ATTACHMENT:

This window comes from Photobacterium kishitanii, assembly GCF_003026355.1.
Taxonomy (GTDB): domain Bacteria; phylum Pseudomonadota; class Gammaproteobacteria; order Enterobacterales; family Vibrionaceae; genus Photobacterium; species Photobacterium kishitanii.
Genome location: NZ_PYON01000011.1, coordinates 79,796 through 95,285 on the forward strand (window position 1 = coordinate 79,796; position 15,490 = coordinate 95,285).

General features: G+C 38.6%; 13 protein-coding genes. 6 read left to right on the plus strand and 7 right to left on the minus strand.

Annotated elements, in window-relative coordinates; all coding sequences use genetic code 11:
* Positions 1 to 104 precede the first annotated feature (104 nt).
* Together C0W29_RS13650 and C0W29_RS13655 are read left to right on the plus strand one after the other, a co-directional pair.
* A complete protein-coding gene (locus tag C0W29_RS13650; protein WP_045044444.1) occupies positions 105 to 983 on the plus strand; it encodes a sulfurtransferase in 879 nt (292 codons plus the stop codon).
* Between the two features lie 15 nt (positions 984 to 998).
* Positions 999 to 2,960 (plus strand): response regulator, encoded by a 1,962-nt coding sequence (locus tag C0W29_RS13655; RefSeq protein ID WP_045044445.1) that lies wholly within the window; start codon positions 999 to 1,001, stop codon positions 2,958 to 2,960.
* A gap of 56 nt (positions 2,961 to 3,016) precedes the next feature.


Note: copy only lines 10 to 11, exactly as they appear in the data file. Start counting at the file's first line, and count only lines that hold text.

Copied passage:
* Positions 999 to 2,960 (plus strand): response regulator, encoded by a 1,962-nt coding sequence (locus tag C0W29_RS13655; RefSeq protein ID WP_045044445.1) that lies wholly within the window; start codon positions 999 to 1,001, stop codon positions 2,958 to 2,960.
* A gap of 56 nt (positions 2,961 to 3,016) precedes the next feature.